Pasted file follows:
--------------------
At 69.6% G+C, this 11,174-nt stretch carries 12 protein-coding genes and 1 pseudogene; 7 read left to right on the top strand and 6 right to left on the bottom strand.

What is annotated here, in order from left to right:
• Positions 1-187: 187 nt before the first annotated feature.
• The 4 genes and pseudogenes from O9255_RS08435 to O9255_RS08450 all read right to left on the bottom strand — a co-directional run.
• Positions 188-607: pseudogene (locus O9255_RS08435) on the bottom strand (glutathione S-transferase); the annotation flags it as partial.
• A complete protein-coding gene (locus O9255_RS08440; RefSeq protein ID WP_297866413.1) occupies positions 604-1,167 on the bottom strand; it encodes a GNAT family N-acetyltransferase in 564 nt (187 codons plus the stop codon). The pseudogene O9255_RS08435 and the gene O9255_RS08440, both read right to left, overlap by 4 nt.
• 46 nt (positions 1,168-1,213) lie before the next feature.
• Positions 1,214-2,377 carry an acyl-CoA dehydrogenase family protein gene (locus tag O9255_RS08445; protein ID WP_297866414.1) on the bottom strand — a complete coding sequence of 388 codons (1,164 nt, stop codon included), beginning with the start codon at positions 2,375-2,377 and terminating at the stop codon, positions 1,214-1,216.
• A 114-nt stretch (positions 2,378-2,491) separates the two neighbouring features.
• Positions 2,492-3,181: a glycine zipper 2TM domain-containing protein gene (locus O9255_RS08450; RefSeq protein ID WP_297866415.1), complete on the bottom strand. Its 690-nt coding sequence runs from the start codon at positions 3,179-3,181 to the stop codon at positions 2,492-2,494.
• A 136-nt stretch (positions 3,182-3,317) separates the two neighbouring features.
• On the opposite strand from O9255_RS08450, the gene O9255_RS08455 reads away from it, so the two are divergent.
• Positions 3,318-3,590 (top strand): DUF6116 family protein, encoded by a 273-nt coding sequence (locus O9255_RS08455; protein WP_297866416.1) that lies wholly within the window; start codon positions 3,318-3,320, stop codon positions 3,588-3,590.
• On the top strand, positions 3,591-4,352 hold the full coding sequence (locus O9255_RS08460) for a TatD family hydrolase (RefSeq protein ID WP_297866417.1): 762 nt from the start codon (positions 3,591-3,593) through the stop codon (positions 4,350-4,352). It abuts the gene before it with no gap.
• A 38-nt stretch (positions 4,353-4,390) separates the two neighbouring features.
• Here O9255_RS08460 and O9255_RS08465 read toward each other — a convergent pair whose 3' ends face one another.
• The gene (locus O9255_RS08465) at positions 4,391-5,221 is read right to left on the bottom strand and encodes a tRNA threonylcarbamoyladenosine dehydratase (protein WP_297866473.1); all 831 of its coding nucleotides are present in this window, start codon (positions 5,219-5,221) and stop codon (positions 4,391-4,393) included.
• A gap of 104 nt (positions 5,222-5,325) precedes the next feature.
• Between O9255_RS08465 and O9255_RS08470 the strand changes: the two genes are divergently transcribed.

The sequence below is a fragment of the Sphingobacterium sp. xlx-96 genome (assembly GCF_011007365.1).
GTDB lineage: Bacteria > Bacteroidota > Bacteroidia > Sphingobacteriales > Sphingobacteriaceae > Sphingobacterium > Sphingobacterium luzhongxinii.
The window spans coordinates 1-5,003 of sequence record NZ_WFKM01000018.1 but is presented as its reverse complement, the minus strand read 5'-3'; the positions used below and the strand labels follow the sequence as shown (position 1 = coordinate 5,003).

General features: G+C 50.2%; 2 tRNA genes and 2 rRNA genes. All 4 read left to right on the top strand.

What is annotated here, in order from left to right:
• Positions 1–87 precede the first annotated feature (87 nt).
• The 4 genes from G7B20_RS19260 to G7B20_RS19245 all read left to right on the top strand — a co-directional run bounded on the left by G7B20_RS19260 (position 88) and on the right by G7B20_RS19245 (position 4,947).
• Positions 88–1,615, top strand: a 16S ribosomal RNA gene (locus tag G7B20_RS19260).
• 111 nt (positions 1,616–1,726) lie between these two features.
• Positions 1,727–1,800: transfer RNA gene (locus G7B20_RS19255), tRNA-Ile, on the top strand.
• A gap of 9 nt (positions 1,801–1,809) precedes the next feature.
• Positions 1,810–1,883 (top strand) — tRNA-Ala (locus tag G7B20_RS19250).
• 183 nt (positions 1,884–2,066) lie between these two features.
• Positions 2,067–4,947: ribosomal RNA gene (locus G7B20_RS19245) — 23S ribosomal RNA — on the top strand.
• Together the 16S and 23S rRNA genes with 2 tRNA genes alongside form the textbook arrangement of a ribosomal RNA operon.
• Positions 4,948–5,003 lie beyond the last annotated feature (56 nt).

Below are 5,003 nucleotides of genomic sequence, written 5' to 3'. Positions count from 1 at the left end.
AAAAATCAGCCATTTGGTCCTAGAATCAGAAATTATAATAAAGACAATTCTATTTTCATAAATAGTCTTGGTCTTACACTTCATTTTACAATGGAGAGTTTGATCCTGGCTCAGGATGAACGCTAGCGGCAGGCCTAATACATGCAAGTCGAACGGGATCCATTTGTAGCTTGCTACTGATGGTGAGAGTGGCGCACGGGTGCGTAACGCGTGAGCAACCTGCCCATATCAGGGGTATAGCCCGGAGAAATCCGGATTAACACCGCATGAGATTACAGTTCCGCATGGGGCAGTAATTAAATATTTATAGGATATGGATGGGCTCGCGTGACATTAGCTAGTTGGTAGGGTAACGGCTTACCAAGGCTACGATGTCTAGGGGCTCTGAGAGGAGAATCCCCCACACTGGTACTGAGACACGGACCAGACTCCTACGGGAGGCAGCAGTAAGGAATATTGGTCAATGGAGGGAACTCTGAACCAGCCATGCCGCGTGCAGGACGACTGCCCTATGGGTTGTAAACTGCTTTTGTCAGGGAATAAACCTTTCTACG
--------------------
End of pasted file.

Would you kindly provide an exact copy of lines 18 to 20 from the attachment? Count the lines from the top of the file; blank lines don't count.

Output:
• A gap of 104 nt (positions 5,222-5,325) precedes the next feature.
• Between O9255_RS08465 and O9255_RS08470 the strand changes: the two genes are divergently transcribed.

The sequence below is a fragment of the Sphingobacterium sp. xlx-96 genome (assembly GCF_011007365.1).